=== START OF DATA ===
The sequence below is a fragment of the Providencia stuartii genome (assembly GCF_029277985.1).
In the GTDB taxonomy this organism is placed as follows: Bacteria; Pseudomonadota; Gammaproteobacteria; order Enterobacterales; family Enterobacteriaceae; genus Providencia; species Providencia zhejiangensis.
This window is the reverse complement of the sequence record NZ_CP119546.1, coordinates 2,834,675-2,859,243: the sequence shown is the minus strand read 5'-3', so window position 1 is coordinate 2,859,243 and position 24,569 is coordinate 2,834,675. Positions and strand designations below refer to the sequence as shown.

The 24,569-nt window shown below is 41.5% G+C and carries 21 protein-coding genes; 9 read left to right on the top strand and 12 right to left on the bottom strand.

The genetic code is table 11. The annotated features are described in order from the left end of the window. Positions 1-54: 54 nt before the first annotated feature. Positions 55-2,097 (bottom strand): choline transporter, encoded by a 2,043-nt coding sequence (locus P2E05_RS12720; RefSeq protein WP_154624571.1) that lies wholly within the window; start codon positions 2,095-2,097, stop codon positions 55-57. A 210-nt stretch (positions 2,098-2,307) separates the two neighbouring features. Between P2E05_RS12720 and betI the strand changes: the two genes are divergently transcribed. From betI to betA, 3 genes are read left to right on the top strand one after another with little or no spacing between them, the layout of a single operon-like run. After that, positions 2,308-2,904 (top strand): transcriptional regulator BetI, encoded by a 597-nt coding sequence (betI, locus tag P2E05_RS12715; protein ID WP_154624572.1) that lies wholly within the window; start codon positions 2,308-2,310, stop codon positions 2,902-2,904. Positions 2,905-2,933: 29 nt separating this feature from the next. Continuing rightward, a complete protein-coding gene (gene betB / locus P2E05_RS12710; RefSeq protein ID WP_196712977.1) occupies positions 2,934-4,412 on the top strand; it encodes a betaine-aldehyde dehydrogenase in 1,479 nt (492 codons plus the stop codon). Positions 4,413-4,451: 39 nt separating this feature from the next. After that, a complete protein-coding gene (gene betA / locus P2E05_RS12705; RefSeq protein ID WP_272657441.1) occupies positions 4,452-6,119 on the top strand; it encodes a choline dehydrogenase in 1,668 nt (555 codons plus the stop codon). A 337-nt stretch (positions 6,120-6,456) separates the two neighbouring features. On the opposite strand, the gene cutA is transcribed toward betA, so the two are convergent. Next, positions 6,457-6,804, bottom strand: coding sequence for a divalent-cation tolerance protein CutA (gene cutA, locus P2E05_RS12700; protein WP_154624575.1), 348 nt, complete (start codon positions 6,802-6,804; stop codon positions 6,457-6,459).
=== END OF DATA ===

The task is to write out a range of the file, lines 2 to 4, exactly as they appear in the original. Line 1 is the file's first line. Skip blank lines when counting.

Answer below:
In the GTDB taxonomy this organism is placed as follows: Bacteria; Pseudomonadota; Gammaproteobacteria; order Enterobacterales; family Enterobacteriaceae; genus Providencia; species Providencia zhejiangensis.
This window is the reverse complement of the sequence record NZ_CP119546.1, coordinates 2,834,675-2,859,243: the sequence shown is the minus strand read 5'-3', so window position 1 is coordinate 2,859,243 and position 24,569 is coordinate 2,834,675. Positions and strand designations below refer to the sequence as shown.

The 24,569-nt window shown below is 41.5% G+C and carries 21 protein-coding genes; 9 read left to right on the top strand and 12 right to left on the bottom strand.